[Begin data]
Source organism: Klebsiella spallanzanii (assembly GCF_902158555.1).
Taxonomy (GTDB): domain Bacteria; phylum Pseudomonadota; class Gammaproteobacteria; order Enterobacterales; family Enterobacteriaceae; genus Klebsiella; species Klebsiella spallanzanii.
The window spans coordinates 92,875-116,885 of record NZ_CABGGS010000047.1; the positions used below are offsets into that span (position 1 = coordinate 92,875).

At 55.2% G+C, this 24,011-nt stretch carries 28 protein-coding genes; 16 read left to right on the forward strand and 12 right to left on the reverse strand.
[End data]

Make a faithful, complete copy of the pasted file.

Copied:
Source organism: Klebsiella spallanzanii (assembly GCF_902158555.1).
Taxonomy (GTDB): domain Bacteria; phylum Pseudomonadota; class Gammaproteobacteria; order Enterobacterales; family Enterobacteriaceae; genus Klebsiella; species Klebsiella spallanzanii.
The window spans coordinates 92,875-116,885 of record NZ_CABGGS010000047.1; the positions used below are offsets into that span (position 1 = coordinate 92,875).

At 55.2% G+C, this 24,011-nt stretch carries 28 protein-coding genes; 16 read left to right on the forward strand and 12 right to left on the reverse strand.